Nach Oben


UVB and UVA as eustressors in horticultural and agricultural crops

The production of high quality fruits, vegetables and ornamental crops while employing natural processes to maintain plant productivity, is an overarching goal of sustainable horticulture and agriculture. The nutritional quality of people’s diet is a key factor in the prevention of many chronic diseases, including obesity and heart disease. Traditionally viewed as detrimental to crops, recent evidence now shows that natural levels of ultraviolet radiation (UV; 280–400 nm) in sunlight can actually have a number of beneficial effects on the performance and nutritional quality of many fruits, vegetables and ornamental crops. UVB (280–315 nm) and UVA (315–400 nm) were shown to have effects on the growth, photosynthesis, secondary plant metabolites and the plant-insect interaction in important horticultural and agricultural crops. This review aims to summarize these effects. Compared to UVB, the number of studies on the effects of UVA is very limited mainly due to the experimental design that often does not allow studying the effect of UVA independent from the effect of UVB. Recently, LEDs offer the possibility to tailor the light spectrum which will open doors for the investigation of the effect of UVA and UVB and UVA/blue light photoreceptors. The production of flavonoids-a class of plant secondary metabolites that are known to have various health benefits, is well-known as a plants response to enhanced UVB radiation. Flavonoids serve multiple functions in plants (e.g. UV shielding or antioxidants) but species vary greatly in flavonoid profiles and responsiveness to UV. The contribution of other secondary plant metabolites is often neglected. However, these secondary plant metabolites affect plant quality such as aroma/smell, taste, color and compounds contribute to promote human health.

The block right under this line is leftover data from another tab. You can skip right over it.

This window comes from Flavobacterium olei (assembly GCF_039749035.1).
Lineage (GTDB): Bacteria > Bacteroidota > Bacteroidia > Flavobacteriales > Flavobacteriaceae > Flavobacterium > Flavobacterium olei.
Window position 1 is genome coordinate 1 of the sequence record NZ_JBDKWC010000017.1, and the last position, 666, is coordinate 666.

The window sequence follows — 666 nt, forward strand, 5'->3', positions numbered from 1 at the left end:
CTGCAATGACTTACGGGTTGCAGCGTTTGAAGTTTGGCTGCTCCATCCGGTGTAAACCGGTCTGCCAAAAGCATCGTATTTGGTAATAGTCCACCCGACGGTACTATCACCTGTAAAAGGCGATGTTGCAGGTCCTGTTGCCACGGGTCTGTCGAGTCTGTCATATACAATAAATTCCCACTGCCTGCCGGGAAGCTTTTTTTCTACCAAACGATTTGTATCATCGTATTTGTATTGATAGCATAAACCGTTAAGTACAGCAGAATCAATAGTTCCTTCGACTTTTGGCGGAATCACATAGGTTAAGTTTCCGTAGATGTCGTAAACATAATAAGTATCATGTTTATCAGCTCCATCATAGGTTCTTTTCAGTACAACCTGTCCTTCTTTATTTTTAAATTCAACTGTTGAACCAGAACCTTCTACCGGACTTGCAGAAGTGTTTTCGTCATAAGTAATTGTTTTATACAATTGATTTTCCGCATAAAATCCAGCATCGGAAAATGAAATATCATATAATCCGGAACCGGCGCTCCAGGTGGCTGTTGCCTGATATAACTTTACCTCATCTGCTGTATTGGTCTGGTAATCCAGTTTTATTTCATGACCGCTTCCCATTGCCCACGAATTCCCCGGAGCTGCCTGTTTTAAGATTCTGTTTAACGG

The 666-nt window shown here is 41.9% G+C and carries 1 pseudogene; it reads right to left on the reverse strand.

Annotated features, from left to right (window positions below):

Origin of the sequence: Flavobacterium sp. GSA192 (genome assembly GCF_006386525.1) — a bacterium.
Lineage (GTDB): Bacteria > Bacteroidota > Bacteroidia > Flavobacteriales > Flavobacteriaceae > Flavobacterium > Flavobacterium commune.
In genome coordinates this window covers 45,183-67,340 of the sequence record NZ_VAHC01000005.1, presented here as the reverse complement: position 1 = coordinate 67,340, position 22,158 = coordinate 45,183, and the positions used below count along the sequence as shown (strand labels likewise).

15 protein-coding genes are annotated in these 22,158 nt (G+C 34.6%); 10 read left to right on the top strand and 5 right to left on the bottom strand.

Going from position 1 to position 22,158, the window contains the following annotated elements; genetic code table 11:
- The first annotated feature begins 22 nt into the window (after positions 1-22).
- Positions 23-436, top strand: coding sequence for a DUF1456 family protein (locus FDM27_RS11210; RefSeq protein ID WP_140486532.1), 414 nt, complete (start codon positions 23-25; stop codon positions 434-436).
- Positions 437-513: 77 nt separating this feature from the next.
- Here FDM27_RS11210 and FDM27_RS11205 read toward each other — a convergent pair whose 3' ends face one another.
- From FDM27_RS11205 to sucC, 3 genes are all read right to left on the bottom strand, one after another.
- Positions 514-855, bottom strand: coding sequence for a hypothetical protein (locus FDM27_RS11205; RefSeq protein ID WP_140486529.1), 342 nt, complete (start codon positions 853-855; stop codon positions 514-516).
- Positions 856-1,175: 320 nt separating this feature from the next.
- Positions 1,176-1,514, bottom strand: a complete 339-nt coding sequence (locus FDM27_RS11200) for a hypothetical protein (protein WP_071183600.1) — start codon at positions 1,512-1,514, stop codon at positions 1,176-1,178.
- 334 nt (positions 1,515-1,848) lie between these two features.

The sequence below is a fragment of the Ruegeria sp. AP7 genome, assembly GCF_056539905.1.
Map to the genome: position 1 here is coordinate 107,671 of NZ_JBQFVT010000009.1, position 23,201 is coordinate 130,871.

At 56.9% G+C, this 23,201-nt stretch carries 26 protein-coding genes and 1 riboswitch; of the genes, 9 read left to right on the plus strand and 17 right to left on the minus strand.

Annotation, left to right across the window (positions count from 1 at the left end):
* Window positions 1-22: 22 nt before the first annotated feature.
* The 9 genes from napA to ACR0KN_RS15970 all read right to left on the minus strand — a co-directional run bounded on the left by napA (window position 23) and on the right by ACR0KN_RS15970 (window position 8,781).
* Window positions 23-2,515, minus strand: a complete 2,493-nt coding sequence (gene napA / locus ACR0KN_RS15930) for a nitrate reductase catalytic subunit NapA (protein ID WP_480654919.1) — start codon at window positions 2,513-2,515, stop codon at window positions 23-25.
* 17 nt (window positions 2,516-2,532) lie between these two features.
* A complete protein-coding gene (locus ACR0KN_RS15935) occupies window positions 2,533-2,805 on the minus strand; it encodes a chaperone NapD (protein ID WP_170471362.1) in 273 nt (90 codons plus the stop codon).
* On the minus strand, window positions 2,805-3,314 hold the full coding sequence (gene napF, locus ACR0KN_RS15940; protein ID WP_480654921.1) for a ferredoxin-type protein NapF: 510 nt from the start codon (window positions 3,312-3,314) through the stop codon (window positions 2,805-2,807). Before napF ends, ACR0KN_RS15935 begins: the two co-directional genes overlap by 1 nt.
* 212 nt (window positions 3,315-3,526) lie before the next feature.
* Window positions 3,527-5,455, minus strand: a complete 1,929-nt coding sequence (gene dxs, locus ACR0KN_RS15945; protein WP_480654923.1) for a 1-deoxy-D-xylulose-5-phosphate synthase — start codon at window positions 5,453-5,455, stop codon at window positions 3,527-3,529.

Neugart, S.; Schreiner, M. 2018. UVB and UVA as eustressors in horticultural and agricultural crops.  Scientia Horticulturae.